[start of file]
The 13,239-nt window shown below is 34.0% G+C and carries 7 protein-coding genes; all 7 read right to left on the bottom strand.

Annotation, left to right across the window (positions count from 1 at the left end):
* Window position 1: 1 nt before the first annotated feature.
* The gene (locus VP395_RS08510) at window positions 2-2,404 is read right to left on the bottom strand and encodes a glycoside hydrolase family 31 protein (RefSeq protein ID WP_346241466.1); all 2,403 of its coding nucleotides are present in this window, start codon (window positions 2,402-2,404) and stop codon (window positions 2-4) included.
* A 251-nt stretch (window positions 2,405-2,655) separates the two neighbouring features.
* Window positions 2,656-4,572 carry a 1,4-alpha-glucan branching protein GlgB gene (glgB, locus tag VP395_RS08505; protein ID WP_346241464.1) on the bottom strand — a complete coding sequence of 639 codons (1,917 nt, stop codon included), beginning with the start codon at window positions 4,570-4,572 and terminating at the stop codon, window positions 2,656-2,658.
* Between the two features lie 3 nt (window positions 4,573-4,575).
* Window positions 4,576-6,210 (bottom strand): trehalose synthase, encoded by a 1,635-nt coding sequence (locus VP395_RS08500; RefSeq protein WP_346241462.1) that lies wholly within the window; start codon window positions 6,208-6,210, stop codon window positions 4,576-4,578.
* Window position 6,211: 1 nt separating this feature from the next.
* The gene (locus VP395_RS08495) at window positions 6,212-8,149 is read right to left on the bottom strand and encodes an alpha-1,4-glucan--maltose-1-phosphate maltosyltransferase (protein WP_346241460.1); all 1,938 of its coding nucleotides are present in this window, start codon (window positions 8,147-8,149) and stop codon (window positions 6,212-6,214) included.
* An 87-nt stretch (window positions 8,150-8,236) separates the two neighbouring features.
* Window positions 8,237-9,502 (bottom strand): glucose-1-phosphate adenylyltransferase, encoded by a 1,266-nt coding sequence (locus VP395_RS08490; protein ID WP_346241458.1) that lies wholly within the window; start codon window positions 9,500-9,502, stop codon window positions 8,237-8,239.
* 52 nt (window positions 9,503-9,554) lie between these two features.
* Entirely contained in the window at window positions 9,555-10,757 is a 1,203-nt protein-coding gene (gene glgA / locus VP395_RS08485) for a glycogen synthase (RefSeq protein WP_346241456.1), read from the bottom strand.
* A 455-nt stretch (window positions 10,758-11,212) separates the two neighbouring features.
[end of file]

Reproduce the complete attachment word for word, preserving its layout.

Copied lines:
The 13,239-nt window shown below is 34.0% G+C and carries 7 protein-coding genes; all 7 read right to left on the bottom strand.

Annotation, left to right across the window (positions count from 1 at the left end):
* Window position 1: 1 nt before the first annotated feature.
* The gene (locus VP395_RS08510) at window positions 2-2,404 is read right to left on the bottom strand and encodes a glycoside hydrolase family 31 protein (RefSeq protein ID WP_346241466.1); all 2,403 of its coding nucleotides are present in this window, start codon (window positions 2,402-2,404) and stop codon (window positions 2-4) included.
* A 251-nt stretch (window positions 2,405-2,655) separates the two neighbouring features.
* Window positions 2,656-4,572 carry a 1,4-alpha-glucan branching protein GlgB gene (glgB, locus tag VP395_RS08505; protein ID WP_346241464.1) on the bottom strand — a complete coding sequence of 639 codons (1,917 nt, stop codon included), beginning with the start codon at window positions 4,570-4,572 and terminating at the stop codon, window positions 2,656-2,658.
* Between the two features lie 3 nt (window positions 4,573-4,575).
* Window positions 4,576-6,210 (bottom strand): trehalose synthase, encoded by a 1,635-nt coding sequence (locus VP395_RS08500; RefSeq protein WP_346241462.1) that lies wholly within the window; start codon window positions 6,208-6,210, stop codon window positions 4,576-4,578.
* Window position 6,211: 1 nt separating this feature from the next.
* The gene (locus VP395_RS08495) at window positions 6,212-8,149 is read right to left on the bottom strand and encodes an alpha-1,4-glucan--maltose-1-phosphate maltosyltransferase (protein WP_346241460.1); all 1,938 of its coding nucleotides are present in this window, start codon (window positions 8,147-8,149) and stop codon (window positions 6,212-6,214) included.
* An 87-nt stretch (window positions 8,150-8,236) separates the two neighbouring features.
* Window positions 8,237-9,502 (bottom strand): glucose-1-phosphate adenylyltransferase, encoded by a 1,266-nt coding sequence (locus VP395_RS08490; protein ID WP_346241458.1) that lies wholly within the window; start codon window positions 9,500-9,502, stop codon window positions 8,237-8,239.
* 52 nt (window positions 9,503-9,554) lie between these two features.
* Entirely contained in the window at window positions 9,555-10,757 is a 1,203-nt protein-coding gene (gene glgA / locus VP395_RS08485) for a glycogen synthase (RefSeq protein WP_346241456.1), read from the bottom strand.
* A 455-nt stretch (window positions 10,758-11,212) separates the two neighbouring features.